SONG REVIEW Who wants to break free? By Samin Sakib


‘Queen’ is a classic British rock band formed in London back in 1970. ‘I want to Break Free‘ was the second single taken from Queen’s 11th studio album, ‘The Works’. It was released in the U.K and then in U.S a few weeks apart in April 1984, the single flew up the U.K charts to number three, but stalled at 45 in the latter’s — a clear sign of Queen’s diverging popularity track on each continent. An evenly balanced collection of typically eclectic Queen rock, ‘The Works’ was a worldwide smash on the strength of four hit singles, each one composed by a different member among the band’s talented pool of songwriters.

‘I want to Break Free‘ was bassist John Deacon’s entry, and though it was a fantastic pop song, it’s probably best remembered for the outrageous, wildly popular video made for it. A large-scale production of Hollywood-like proportions, the short film featured the entire band dressed in drag and emulating the ultra-popular British soap ‘Coronation Street.‘ Countering this hilarity, was a beautifully choreographed sequence featuring flamboyant singer Freddie Mercury cavorting with the Royal Ballet, followed by an equally elaborate montage framing guitarist Brian May’s incredibly liquid solo. Of interest, the single’s U.K. mix (issued in six different configurations to better exploit obsessive collectors) differed considerably from the original album cut, forgoing much of its perky shuffle for the benefit of additional synthesizers and an intro melody inspired on the ‘Coronation Street‘ theme (just in case someone had missed the connection the first time). And though it could ultimately do little to salvage the band’s dwindling fortunes in America, pretty much everywhere else, ‘I want to Break Free‘ and The Works album as a whole, became wildly popular and one of Queen’s biggest-selling albums.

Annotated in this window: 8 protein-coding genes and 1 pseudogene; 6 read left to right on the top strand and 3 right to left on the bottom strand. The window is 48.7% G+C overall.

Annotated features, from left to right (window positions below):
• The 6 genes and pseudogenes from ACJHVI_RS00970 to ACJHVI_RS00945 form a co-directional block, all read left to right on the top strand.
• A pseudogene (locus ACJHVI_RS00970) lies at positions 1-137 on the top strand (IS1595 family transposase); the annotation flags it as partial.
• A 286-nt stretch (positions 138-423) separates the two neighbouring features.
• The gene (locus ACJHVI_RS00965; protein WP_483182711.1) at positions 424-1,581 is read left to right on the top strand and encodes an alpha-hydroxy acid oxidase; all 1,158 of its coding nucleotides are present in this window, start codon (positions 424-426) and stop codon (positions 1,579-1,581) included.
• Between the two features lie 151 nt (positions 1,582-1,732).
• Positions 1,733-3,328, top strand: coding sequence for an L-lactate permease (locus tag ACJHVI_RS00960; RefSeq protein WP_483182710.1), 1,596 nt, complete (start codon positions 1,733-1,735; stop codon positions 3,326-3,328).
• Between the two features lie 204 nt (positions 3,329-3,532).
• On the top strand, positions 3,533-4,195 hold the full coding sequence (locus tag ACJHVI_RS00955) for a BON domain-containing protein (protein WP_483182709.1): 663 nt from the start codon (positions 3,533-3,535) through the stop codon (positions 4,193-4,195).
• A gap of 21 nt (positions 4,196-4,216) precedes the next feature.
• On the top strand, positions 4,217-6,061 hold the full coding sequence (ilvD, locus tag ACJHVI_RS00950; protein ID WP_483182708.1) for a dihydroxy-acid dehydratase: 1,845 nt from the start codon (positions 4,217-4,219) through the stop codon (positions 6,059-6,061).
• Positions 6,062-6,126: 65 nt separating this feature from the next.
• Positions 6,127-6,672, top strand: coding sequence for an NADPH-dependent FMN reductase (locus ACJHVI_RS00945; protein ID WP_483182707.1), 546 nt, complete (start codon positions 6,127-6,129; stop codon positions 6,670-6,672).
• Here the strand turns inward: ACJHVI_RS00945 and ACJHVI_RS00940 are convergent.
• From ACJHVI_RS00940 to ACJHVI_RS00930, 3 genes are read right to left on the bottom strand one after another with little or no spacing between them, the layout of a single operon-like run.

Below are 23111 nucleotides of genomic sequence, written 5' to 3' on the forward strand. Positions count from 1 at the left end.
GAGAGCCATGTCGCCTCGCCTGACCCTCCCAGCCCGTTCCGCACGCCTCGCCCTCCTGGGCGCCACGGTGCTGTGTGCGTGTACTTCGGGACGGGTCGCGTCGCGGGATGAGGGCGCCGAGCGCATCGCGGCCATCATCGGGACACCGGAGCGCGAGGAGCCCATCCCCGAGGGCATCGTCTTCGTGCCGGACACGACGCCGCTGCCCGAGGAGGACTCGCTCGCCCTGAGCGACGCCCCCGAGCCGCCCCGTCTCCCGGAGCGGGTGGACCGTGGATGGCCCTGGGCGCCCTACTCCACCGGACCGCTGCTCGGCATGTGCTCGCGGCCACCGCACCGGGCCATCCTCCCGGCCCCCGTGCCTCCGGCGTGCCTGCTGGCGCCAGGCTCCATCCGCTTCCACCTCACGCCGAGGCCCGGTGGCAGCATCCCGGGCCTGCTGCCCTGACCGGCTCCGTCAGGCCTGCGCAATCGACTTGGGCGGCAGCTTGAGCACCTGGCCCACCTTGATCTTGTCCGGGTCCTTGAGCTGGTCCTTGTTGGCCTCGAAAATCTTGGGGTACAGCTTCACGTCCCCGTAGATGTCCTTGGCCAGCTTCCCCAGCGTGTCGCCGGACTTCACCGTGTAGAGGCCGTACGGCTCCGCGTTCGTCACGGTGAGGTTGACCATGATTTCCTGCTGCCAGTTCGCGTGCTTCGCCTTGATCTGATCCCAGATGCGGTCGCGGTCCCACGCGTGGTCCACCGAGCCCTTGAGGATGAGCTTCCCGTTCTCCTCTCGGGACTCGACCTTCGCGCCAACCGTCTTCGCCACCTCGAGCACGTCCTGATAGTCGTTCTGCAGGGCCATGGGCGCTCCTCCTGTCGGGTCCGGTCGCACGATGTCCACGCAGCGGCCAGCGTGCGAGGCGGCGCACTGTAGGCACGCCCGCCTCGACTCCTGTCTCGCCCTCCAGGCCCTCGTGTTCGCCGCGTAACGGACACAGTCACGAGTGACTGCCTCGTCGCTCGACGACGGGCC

This song maintained an excellent footing in both melody and harmony while displaying aggression at the same time. There’s a duality to the music that not many other bands have been able to achieve. Many people assume the solo is played on guitar. Actually it’s not – it’s a synth solo by talented keyboardist Fred Mandel and his every touch was practically dripped with emotion.

I think this is one of those songs that can be interpreted in a lot of different ways. This is a song that connects the versatile perspectives of people wanting to break the shackles to lead a free life, wanting to break free from a world that is just so false, corrupt, untrustworthy and cruel. This song will always be on my chart of most favourite songs, based on not only the fact that it is a brilliant masterpiece but also because the lyric is far more powerful.

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